Review: Roll out the Beryl, Brunton Theatre

Elaine Pantling
Elaine Pantling
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Laughter was rolling around the Brunton last night as sketches and characters from the great comic actress Beryl Reid were brought back to life in Elaine Pantling’s one-woman show.


Here were Reid’s signature characters: Concepcion the Spanish waitress, Marlene from the Midlands – complete with outrageous earrings – and Monica the naughty schoolgirl, all resuscitated and rejuvenated in an audience participatory format.

When creating these characters Elaine Pantling was in her element.

Beryl Reid famously used to perform in costume – even in her early days on the radio – and Pantling performs with a line of shoes spotlit centre stage. As she slips into another pair, so she takes on that character. A device Reid used for her very first audition.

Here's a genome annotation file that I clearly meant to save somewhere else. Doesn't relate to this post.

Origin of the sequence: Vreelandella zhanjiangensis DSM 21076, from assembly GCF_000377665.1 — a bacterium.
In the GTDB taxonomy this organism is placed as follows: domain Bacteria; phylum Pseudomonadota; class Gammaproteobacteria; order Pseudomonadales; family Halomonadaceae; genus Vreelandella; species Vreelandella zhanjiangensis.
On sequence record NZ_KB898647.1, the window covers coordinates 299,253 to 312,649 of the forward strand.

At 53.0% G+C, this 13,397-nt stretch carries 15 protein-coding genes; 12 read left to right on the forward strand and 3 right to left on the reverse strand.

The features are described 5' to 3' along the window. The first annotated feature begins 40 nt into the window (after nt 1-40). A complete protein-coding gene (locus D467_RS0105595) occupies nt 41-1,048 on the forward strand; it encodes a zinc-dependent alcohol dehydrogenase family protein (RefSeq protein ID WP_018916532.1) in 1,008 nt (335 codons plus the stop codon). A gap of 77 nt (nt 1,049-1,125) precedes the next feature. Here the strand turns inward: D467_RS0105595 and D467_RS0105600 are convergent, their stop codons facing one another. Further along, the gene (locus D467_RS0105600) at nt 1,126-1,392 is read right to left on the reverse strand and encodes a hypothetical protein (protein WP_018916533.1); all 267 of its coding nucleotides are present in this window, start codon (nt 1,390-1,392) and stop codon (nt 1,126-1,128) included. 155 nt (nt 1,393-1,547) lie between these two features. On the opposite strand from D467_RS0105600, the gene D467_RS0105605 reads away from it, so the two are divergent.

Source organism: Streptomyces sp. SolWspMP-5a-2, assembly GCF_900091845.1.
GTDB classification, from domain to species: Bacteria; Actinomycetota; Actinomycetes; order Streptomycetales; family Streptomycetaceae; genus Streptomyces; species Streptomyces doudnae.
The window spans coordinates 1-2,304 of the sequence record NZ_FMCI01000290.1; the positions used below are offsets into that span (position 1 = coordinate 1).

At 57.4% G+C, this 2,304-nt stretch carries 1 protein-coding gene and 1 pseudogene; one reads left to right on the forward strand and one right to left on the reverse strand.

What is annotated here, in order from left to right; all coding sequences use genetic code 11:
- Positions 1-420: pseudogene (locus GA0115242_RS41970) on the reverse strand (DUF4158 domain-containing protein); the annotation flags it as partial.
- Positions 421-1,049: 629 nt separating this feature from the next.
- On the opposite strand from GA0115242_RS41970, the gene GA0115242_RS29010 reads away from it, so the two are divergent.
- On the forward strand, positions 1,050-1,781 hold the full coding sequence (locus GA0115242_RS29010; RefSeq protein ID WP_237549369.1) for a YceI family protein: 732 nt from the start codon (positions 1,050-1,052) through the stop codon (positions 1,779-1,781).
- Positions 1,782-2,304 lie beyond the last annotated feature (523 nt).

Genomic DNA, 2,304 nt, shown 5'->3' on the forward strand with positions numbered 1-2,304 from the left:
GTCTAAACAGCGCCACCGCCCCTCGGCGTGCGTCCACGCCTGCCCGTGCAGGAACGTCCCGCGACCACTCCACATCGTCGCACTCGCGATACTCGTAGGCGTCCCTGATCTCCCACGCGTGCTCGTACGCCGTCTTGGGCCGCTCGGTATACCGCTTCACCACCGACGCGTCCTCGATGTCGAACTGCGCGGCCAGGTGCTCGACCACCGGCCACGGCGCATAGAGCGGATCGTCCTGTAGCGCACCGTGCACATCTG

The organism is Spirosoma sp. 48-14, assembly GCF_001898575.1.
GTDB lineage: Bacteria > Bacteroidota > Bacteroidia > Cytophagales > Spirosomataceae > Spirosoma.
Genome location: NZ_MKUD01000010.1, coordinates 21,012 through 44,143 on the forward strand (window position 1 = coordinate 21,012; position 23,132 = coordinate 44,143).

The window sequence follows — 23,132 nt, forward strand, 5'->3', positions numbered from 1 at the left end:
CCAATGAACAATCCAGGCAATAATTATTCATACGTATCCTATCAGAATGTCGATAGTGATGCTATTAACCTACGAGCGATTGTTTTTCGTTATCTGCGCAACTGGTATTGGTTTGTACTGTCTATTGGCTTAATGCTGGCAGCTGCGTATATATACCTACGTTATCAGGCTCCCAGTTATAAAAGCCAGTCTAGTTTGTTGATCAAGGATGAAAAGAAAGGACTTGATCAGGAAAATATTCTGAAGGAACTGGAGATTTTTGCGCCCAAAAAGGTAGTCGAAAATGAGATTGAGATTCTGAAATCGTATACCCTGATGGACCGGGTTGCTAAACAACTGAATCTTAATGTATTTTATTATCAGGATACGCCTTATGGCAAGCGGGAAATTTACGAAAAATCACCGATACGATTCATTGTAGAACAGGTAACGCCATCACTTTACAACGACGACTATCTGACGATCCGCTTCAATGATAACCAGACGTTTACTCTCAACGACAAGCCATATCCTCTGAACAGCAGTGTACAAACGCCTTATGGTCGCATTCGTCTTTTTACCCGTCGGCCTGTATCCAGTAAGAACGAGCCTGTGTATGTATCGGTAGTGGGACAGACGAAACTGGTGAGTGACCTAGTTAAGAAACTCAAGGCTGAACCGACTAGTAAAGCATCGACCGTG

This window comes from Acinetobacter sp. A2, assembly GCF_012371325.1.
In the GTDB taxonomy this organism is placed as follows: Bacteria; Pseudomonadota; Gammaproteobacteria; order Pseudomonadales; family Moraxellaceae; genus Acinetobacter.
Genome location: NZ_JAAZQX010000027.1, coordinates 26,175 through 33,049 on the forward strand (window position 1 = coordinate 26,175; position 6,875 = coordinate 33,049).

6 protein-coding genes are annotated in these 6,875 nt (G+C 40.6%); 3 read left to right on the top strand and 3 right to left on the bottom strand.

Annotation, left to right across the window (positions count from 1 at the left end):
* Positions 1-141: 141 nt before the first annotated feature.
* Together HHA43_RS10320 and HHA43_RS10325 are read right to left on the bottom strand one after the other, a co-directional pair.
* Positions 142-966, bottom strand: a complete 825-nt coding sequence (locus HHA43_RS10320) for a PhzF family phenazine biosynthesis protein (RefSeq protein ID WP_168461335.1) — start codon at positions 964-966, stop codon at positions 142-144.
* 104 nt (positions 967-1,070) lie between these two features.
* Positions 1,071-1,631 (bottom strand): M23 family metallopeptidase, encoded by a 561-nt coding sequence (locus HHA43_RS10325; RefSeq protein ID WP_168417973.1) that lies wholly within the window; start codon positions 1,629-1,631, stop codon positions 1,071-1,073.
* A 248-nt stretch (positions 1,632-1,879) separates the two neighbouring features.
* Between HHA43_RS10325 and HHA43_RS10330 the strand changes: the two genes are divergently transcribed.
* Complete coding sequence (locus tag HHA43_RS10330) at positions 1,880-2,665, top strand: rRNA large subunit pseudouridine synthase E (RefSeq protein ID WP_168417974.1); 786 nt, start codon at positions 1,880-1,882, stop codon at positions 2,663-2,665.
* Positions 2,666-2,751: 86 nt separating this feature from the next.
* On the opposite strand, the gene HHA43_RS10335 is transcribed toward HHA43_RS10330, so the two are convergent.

Pantling, who is at her best when improvising and working her audience, made the first half slip by. This was a dinner party cooked live on stage, hosted by Beryl and consumed by unsuspecting audience members brought up on stage to help.

One man even got to do a bit of cooking as he stirred up a wokful of chicken chow mein – without the chicken.

It was a solidly entertaining hour, with just enough added detail of Reid’s life and background between the sketches. Whether it had her intensity and ability to create and sustain a character and accent is another matter. It was more a tribute to the spirit of Beryl Reid than an attempt to imitate her.

The second half fared far worse. Less attention to the sketches meant more of the chat and Pantling became marooned in the sea of her material.

Supposedly representing Reid at the end of her life, reminiscing from her eccentric house on the Thames known as Honeypot Cottage, Pantling was hesitant in her delivery.

Most surprising was the sparseness of the biographical material given what is available: Reid worked her way from variety through radio to television, and then into straight theatre – with stage and screen hits in both the Killing of Sister George and Entertaining Mr Sloan.

Despite the occasional four star moment, this rolls dangerously close to two star territory towards its finish.

Run ended